• I totally get the idea behind the debt snowball, but seeing as I’m a numbers person, we’re trying to save as much interest as possible! But is $79 really worth it, when we could pay off smaller debts first and get more satisfaction out of it?

      • After having been through it, yes, it’s worth the $79 to get the traction. You can play with the numbers all you want, but until you change the behavior that drives what we actually do with our numbers then you won’t see changes. Getting to goals quickly encourages our innate sense of accomplishment and drives us to do more and better. I’d guess that you’d be pleasantly surprised by taking care of the small stuff first. We didn’t think we could even pull an extra $100/month out of our budget, but we were surprised that by focusing completely on our small goals to our big ones we were out of debt in 8 months! Then, we were on to our next set of goals, and we let ourselves try to tackle a few things at once. After a couple months of frustration we went back to being completely focused on one thing and we are finally seeing the results we knew we could achieve. I think you both will do great not matter what though, because you are working together and figuring it out.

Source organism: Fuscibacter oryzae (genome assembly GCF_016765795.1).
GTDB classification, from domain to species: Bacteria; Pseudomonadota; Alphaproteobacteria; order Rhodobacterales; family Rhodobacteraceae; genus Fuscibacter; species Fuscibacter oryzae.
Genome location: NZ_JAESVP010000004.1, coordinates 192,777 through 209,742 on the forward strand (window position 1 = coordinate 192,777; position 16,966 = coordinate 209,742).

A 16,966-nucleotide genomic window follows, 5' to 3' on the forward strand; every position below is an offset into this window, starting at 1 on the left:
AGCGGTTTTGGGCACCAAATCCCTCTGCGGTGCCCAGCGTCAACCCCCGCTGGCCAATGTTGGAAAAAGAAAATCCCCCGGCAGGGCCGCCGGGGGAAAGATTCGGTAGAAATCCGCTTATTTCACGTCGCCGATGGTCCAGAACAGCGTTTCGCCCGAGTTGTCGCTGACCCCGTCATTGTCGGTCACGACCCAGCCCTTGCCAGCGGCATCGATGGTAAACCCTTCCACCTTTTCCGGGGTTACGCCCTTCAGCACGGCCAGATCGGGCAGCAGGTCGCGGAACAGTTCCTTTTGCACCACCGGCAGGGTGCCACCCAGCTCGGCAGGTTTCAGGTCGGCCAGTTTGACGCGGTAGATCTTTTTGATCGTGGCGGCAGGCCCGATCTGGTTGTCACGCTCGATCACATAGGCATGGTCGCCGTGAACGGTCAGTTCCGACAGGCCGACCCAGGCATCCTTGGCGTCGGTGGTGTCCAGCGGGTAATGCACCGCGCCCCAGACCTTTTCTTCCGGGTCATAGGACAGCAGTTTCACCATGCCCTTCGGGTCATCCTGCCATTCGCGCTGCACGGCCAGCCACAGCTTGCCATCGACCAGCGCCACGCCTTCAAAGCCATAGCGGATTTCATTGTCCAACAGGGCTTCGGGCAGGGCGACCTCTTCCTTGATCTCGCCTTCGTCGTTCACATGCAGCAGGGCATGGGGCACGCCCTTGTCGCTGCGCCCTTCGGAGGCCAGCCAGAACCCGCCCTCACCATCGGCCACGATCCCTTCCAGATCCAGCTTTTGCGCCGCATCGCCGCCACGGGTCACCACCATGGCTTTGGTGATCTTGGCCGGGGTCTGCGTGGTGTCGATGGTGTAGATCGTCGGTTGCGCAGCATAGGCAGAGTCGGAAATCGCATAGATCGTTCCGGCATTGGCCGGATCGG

3. I know it would be a hit, but that auto debt is so huge that it may make sense to sell at a loss and make it up in cash flow long term. You could get a great used Honda or Toyota minivan for $8k or so. Well taken care of it will last you until you are teaching the kids to drive!

    • I had kind of put off the whole “sell at a loss” idea, but it actually makes sense when you put it that way. The only problem we would have is covering the loss, but if it was a couple of thousand we could definitely swing it! Thanks for the advice!

  4. Wow, those cars are killer. I always like to buy something used that runs extremely well because some people buy cheap and spend more on repairs than they would just buying something nicer. Any debt payoff is great. I hate to tell people what to do as long as they are moving forward on debt. It really is your plan. I had a neighbor just lose his job and asked my advice on what he should do and I looked at his new mustang and I said….I think you know what to do. Most people know but hope someone will change their minds or help them keep something they could get rid of.

  5. I think you missed out a key piece of information: what are the interest rates on these loans? Impossible to answer the question of whether you should pay it off or not without knowing how much the interest rate is – at least for someone who thinks like me haha.

  6. Pingback: 2014 Q3 Net Worth Update - Retired by 40

  7. I’m a sucker for wanting to be debt free but I could see why you’d want to save money instead. I would personally pay off all of the debt but that’s because I don’t like to carry debt on my shoulders.